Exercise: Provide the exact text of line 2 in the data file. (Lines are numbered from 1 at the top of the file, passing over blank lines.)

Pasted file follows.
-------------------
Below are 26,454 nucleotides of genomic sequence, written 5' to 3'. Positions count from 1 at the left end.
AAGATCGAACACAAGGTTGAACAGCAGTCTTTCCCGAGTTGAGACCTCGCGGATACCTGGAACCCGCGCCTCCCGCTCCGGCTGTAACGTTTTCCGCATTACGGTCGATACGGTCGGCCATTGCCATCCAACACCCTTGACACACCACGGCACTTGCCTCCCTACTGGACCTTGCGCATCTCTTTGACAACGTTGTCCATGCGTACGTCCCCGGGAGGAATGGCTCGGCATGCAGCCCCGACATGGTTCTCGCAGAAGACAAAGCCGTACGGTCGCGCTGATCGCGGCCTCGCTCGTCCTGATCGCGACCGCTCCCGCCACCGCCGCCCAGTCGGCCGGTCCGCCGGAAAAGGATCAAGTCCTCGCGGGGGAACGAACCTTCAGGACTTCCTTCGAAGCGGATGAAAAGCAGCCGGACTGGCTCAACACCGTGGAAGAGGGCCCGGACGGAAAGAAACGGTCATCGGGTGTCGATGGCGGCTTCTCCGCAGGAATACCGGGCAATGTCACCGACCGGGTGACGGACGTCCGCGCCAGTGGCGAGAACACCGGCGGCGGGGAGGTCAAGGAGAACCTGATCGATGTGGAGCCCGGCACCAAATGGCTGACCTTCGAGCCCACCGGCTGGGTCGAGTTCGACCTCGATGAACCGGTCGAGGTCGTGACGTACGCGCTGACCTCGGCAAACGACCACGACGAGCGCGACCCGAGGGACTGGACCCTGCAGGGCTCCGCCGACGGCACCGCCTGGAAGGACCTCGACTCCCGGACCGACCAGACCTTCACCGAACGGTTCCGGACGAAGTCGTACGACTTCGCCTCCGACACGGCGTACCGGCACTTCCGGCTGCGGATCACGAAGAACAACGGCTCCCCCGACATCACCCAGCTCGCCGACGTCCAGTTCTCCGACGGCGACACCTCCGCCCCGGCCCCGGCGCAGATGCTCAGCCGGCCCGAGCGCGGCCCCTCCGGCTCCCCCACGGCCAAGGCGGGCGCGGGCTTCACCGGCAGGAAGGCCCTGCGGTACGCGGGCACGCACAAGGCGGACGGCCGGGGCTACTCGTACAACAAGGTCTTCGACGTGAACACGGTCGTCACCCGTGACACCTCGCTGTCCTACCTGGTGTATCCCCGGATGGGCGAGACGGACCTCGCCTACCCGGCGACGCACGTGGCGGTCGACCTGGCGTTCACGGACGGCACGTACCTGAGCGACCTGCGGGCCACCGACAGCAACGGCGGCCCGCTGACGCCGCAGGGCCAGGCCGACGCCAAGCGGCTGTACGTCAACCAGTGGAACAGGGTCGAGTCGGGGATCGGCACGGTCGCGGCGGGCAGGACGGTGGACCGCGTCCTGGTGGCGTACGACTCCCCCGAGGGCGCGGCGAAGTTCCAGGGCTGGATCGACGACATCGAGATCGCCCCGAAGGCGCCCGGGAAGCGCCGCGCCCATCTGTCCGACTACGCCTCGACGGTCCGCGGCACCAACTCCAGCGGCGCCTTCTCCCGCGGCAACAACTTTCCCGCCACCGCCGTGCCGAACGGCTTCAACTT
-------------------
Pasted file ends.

AAGATCGAACACAAGGTTGAACAGCAGTCTTTCCCGAGTTGAGACCTCGCGGATACCTGGAACCCGCGCCTCCCGCTCCGGCTGTAACGTTTTCCGCATTACGGTCGATACGGTCGGCCATTGCCATCCAACACCCTTGACACACCACGGCACTTGCCTCCCTACTGGACCTTGCGCATCTCTTTGACAACGTTGTCCATGCGTACGTCCCCGGGAGGAATGGCTCGGCATGCAGCCCCGACATGGTTCTCGCAGAAGACAAAGCCGTACGGTCGCGCTGATCGCGGCCTCGCTCGTCCTGATCGCGACCGCTCCCGCCACCGCCGCCCAGTCGGCCGGTCCGCCGGAAAAGGATCAAGTCCTCGCGGGGGAACGAACCTTCAGGACTTCCTTCGAAGCGGATGAAAAGCAGCCGGACTGGCTCAACACCGTGGAAGAGGGCCCGGACGGAAAGAAACGGTCATCGGGTGTCGATGGCGGCTTCTCCGCAGGAATACCGGGCAATGTCACCGACCGGGTGACGGACGTCCGCGCCAGTGGCGAGAACACCGGCGGCGGGGAGGTCAAGGAGAACCTGATCGATGTGGAGCCCGGCACCAAATGGCTGACCTTCGAGCCCACCGGCTGGGTCGAGTTCGACCTCGATGAACCGGTCGAGGTCGTGACGTACGCGCTGACCTCGGCAAACGACCACGACGAGCGCGACCCGAGGGACTGGACCCTGCAGGGCTCCGCCGACGGCACCGCCTGGAAGGACCTCGACTCCCGGACCGACCAGACCTTCACCGAACGGTTCCGGACGAAGTCGTACGACTTCGCCTCCGACACGGCGTACCGGCACTTCCGGCTGCGGATCACGAAGAACAACGGCTCCCCCGACATCACCCAGCTCGCCGACGTCCAGTTCTCCGACGGCGACACCTCCGCCCCGGCCCCGGCGCAGATGCTCAGCCGGCCCGAGCGCGGCCCCTCCGGCTCCCCCACGGCCAAGGCGGGCGCGGGCTTCACCGGCAGGAAGGCCCTGCGGTACGCGGGCACGCACAAGGCGGACGGCCGGGGCTACTCGTACAACAAGGTCTTCGACGTGAACACGGTCGTCACCCGTGACACCTCGCTGTCCTACCTGGTGTATCCCCGGATGGGCGAGACGGACCTCGCCTACCCGGCGACGCACGTGGCGGTCGACCTGGCGTTCACGGACGGCACGTACCTGAGCGACCTGCGGGCCACCGACAGCAACGGCGGCCCGCTGACGCCGCAGGGCCAGGCCGACGCCAAGCGGCTGTACGTCAACCAGTGGAACAGGGTCGAGTCGGGGATCGGCACGGTCGCGGCGGGCAGGACGGTGGACCGCGTCCTGGTGGCGTACGACTCCCCCGAGGGCGCGGCGAAGTTCCAGGGCTGGATCGACGACATCGAGATCGCCCCGAAGGCGCCCGGGAAGCGCCGCGCCCATCTGTCCGACTACGCCTCGACGGTCCGCGGCACCAACTCCAGCGGCGCCTTCTCCCGCGGCAACAACTTTCCCGCCACCGCCGTGCCGAACGGCTTCAACTT